Medase, Ghana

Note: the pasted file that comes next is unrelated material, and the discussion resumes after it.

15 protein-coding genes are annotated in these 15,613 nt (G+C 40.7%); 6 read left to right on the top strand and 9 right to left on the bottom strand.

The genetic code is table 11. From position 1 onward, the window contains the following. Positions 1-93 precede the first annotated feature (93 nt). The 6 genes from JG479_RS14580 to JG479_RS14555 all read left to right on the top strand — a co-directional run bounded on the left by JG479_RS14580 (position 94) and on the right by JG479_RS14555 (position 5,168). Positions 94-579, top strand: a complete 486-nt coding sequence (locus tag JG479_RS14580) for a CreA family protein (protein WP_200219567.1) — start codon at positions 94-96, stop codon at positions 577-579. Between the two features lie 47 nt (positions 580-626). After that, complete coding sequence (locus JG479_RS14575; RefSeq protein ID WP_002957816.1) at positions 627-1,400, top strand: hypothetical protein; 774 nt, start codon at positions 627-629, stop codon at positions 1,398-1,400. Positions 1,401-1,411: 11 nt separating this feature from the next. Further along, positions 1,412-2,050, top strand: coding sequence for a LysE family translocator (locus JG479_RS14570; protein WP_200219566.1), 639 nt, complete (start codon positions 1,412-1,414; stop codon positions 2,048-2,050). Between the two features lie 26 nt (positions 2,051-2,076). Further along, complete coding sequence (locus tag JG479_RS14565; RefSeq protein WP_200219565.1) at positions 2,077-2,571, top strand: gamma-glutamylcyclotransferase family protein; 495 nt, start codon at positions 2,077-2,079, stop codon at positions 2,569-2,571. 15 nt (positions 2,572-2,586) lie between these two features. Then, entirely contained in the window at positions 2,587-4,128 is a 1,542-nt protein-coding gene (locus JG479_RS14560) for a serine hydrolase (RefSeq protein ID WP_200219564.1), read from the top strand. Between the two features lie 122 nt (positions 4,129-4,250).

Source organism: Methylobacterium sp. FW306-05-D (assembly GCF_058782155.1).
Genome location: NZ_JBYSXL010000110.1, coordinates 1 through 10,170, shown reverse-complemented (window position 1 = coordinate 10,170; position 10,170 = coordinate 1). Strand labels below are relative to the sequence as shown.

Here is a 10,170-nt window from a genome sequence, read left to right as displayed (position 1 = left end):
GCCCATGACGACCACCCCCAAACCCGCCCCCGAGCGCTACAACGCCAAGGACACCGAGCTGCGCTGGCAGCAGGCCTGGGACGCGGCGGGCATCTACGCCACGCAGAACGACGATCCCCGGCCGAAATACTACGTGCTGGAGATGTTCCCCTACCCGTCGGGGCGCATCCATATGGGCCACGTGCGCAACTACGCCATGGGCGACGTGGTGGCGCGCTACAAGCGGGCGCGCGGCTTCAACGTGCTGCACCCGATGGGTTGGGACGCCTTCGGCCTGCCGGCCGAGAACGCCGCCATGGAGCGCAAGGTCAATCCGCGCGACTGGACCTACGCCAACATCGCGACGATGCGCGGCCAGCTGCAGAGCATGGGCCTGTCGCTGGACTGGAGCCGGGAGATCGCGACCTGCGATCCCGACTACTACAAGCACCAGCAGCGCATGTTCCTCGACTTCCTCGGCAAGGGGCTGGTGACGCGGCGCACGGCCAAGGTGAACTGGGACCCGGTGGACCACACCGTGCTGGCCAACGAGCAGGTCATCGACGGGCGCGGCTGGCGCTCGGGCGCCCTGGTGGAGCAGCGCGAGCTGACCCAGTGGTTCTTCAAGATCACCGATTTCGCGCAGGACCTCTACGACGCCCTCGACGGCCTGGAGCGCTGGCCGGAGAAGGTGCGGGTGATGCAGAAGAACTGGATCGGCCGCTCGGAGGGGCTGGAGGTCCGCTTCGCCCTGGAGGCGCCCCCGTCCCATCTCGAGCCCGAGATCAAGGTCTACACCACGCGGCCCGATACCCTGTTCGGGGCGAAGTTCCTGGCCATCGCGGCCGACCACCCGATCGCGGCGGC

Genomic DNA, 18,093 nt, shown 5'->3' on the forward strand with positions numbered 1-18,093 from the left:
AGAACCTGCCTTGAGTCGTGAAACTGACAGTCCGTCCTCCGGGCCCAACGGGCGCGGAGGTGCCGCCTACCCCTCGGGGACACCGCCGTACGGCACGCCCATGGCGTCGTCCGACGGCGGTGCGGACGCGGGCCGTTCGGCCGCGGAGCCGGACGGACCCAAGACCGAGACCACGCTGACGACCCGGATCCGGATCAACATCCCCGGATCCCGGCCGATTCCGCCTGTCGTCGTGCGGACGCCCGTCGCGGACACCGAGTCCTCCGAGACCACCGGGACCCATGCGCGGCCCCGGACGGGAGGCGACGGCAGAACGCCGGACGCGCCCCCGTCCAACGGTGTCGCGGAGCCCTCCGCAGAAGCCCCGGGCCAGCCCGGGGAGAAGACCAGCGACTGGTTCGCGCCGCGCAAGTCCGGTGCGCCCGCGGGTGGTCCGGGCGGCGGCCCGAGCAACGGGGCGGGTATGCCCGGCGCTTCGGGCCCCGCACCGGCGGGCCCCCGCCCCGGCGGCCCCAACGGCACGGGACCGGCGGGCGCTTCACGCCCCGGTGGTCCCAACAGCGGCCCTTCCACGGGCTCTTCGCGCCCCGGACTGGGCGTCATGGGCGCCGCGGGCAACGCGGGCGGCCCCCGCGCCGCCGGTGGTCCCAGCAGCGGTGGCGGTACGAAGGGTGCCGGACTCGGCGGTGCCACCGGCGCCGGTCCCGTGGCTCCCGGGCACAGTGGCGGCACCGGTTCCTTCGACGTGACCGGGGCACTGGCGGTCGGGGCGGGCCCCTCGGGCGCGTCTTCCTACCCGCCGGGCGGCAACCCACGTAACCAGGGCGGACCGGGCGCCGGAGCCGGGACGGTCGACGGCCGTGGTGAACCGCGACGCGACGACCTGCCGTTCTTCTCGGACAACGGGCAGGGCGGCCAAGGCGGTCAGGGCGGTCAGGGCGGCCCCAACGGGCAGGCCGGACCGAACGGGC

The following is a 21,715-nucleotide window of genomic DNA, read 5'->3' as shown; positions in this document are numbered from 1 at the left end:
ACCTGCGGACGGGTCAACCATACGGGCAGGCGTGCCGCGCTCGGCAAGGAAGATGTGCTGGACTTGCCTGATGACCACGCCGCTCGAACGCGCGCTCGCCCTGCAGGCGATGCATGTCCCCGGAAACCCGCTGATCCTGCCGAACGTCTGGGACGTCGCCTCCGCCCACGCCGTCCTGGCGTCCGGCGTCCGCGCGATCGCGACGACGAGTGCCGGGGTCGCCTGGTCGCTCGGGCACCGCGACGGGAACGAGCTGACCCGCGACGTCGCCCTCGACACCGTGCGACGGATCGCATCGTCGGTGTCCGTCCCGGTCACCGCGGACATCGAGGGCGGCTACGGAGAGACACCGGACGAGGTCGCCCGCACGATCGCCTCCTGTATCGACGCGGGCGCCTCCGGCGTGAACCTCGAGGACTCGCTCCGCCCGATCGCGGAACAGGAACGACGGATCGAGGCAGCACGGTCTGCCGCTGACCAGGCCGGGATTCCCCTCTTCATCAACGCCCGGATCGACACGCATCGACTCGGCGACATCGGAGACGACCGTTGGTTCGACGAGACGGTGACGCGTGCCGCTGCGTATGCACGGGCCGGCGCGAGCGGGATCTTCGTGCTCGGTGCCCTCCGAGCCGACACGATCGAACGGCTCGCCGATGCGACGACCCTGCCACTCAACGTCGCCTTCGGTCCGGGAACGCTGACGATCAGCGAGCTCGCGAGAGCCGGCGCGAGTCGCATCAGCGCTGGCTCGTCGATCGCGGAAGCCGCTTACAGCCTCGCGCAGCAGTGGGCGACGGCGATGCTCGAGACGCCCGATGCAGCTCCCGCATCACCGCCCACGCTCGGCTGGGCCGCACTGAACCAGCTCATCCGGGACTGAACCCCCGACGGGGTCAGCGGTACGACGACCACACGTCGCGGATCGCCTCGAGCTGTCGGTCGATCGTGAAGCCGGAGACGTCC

And so it begins, the two day journey back to the mitten. A bus ride to Accra from Kumasi, then three flights before we land in Detroit, hopefully on Friday. I feel like I have been counting down to this for a long time. I’m simultaneously excited and sad. Anxious to get home, to see Terri and Gary, Katie (and Jeff & John?) Caitlin, Tara, Macey, and everyone else in Ann Arbor. To have some fruit and take a hot shower and sit on my porch swing and have a glass of wine. But then what? School starts and it’s time to face real life. I don’t think I have really considered what it means to be going back fully. And what I’m leaving behind here. Today I was so sad to give Afia one last hug goodbye, and to say bye to Dr. Konney, Wisdom, and Pope. Anna and Kersten. The other senior doctors were not present of course. Mac (or Mark?) and his kind soul who was nothing but helpful and nice to us. Goodbyes are sad and draining to the spirit. Especially in situations such as these when you don’t know if you will see that person again. Knowing that this is their everyday, but we get to pack up and leave back to our ridiculously comfortable American lives. Kumasi was full of good vibes, quiet nights, green trees and red dirt. I only wish we could’ve met Afia’s kids because I can only imagine how precious they are with the great momma they have. KATH was a very different experience than Korle Bu, but I hope that we were able to begin to establish a positive presence there and expose people to the work that we are doing. Before leaving Ghana we have a stop in Accra, to say more goodbyes. KISH, MedDiner, Ani, Kofi, Tomiwa, Chinoso, Loretta, Safira. Esther, Babs and Deborah, Spila and the gang, and hopefully our UG boys. As my journal says, the people make the place, and I am so thankful for every happy soul that I met while I’ve been here. And for those not so pleasant encounters, that I learned something from it, for the future. I can’t forget to appreciate Karen and Lydia either. These whole two months were shaped by the meshing of our energies, and according to Lydia, we’re just a bunch of freaking weirdos. But what would I do without my triplet weirdos by my side? Medase Ghana, for all the fond memories, for all the lessons learned, and for the chance to experience a new country and a new culture. I hope to see you again someday.


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